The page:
Visit to Ralph Lauren

I visited the ‘Ralph Lauren’ in Selfridges on Oxford Street. The Ralph Lauren section was a lot smaller than I expected. Upon first sight, the shop looked quite grand, with mostly formal wear such as Suits showcased in the entrance. Ralph Lauren began his journey as a young fashion designer in 1967. As Joanne Mattern (2011) said in her book, ‘Ralph Lauren’ “He wanted to design wide ties, a totally
different style than what was popular in the United States in the mid-1960s.” and strangely enough the ties in the Ralph Lauren was the one piece of cloIMG_7571thing that actually caught my eye. The tie rack was standing on a glass showcase next to the upper torso of a mannequin wearing a suit, the light from the showcase projecting onto the ties and su
it from underneath made them stand out more and gave the ties, especially, a almost divine feel to it, as it appeared as if rays of light were jumping out from underneath the tie rack and brushing against the ties. During my visit to Ralph Lauren I had the opportunity to talk to a member of staff who worked there, she told me how the shop is actually split into two, very different sections. She said, “That part of the shop has more luxurious items whereas this part, is still luxurious but more modern”. This opened my eyes straight away, as I wouldn’t have even noticed. They even used a fancier font for tIMG_7574he ‘Ralph Lauren’ for that side of the shop. It became clear to me that the shop was not only split into two because of the type of clothing, but also because of the pricing as well, as the ‘modern’ side of the shop appeared to contain more affordable clothes.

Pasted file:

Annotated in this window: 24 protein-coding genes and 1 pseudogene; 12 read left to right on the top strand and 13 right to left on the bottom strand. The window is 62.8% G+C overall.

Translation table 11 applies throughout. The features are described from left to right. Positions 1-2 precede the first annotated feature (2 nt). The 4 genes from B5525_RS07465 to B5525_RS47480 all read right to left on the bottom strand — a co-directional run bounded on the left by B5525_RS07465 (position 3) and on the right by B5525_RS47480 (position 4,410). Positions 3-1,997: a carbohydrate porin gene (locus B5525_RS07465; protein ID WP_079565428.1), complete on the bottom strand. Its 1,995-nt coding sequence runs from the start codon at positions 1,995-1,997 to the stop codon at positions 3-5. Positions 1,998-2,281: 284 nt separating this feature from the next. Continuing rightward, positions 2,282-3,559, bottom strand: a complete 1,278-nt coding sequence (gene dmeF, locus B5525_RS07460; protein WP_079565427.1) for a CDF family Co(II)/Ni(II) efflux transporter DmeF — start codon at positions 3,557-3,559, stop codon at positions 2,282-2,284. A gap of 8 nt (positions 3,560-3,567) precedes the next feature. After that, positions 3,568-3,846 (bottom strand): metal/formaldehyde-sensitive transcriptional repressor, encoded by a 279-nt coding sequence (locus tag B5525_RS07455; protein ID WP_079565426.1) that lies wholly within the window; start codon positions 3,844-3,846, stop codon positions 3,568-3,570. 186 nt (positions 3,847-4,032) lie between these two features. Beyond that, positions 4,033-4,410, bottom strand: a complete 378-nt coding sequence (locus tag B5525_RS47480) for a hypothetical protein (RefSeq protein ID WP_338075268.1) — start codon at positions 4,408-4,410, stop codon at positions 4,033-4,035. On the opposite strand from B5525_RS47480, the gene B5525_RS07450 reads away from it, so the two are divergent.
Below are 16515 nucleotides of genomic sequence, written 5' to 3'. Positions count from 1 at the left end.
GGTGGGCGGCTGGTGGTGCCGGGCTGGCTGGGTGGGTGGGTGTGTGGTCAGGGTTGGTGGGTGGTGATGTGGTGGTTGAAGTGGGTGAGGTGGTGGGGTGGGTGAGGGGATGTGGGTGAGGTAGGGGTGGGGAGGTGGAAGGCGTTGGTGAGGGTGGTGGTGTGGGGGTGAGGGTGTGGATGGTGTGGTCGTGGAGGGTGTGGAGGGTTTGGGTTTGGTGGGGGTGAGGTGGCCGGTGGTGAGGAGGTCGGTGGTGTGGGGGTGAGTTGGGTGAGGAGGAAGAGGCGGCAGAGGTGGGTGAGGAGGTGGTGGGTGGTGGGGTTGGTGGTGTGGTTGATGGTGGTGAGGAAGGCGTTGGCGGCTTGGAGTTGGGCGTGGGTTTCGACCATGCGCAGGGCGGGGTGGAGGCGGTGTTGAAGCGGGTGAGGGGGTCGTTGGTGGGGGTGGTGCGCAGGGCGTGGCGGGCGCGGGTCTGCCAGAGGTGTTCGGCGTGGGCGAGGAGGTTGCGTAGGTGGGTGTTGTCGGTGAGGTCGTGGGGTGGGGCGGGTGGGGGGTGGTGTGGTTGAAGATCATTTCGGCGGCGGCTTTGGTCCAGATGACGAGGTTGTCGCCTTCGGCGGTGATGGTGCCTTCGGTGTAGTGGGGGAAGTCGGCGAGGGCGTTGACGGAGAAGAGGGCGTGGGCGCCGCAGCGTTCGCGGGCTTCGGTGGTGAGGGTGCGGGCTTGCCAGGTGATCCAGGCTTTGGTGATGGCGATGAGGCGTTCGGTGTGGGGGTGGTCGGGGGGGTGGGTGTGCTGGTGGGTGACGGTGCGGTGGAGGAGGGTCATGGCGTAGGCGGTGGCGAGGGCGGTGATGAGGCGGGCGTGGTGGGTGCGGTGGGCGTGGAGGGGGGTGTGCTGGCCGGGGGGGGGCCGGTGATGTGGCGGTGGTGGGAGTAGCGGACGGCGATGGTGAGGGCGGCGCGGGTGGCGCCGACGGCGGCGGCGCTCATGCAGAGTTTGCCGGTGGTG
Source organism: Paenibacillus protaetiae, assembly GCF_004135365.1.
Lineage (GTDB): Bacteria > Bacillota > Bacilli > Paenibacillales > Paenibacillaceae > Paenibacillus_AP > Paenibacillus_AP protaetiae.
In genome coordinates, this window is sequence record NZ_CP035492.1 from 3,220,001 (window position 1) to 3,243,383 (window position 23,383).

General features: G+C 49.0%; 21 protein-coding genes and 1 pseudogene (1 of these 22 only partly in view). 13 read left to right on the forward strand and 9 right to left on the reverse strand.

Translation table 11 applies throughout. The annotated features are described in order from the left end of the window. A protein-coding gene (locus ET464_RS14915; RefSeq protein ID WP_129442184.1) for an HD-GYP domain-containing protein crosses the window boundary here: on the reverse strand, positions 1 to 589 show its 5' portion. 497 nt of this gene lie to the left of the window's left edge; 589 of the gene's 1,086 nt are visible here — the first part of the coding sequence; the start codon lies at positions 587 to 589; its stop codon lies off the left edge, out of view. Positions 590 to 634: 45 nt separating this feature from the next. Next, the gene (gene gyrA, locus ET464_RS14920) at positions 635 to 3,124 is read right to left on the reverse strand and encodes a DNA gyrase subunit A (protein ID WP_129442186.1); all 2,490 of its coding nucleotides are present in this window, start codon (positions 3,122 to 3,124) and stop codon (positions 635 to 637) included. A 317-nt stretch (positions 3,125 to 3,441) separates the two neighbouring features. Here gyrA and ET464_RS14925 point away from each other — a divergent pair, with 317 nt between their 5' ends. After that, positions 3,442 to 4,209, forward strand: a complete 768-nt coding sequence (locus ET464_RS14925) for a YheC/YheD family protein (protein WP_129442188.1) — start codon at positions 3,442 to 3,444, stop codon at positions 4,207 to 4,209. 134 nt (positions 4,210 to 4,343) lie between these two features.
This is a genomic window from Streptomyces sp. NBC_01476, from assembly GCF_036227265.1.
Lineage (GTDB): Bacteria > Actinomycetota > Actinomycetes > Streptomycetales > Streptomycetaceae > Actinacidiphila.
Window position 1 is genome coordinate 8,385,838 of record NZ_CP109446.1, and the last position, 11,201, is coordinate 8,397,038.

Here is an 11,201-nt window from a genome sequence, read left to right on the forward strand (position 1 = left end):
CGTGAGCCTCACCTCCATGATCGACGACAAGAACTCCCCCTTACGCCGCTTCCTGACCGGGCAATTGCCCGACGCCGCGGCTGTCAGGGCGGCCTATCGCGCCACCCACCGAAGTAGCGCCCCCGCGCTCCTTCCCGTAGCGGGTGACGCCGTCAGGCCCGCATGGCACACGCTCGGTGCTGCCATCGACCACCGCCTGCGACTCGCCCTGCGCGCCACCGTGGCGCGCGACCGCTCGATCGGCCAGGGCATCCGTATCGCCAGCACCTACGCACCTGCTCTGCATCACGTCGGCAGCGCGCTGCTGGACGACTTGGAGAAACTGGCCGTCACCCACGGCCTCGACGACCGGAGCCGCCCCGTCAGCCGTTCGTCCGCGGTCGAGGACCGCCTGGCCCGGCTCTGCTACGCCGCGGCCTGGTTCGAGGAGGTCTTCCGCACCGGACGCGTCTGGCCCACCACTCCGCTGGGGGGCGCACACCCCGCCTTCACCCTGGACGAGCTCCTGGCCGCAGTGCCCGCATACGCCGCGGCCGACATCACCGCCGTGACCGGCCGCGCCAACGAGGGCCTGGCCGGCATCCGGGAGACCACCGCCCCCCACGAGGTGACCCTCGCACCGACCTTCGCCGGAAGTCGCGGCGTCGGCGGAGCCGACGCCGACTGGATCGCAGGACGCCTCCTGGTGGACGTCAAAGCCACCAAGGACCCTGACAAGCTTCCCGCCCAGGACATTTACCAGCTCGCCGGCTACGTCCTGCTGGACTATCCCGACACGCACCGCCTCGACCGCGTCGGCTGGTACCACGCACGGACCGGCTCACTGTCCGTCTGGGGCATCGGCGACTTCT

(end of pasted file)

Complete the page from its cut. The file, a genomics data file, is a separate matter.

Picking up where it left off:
Reference List:

Mattern, J. and Lauren, R. (2011). Ralph Lauren. New York: Chelsea House.


Fast and Slow Fashion


Fast and Slow Fashion are clearly two, very different things. Fast Fashion is when retailers (Choi T. 2014 p.9) “become influential powerhouses among apparel retailing firms”. Fast Fashion includes a few strategies by apparel firms such as “just-in-time (JIT) delivery and quick response (QR) in order to provide customers with the right product at the right time”. This tells us that Fast Fashion is a way for retailers to design and manufacture fashionable merchandise for customers when trends are very new and fashionable. One example of a Fast Fashion retailer is ‘Zara’. ( 2015 ) “Zara has become the leader in rapid development of fast changing fashions”. Above is an example of a Fast Fashion Product by Zara that is trending. The light Grey ‘Oversize Sweater’ selling for £19.99, is just one of the many products that are trending in Zara’s wide selection of garments. The Oversized Sweater is highly praised by most fashion critics as being “incredibly comfortable, stylish and can be paired with anything from super-skinny jeans to mini skirts and everything in between” ( 2014) making it ideal for most female customers.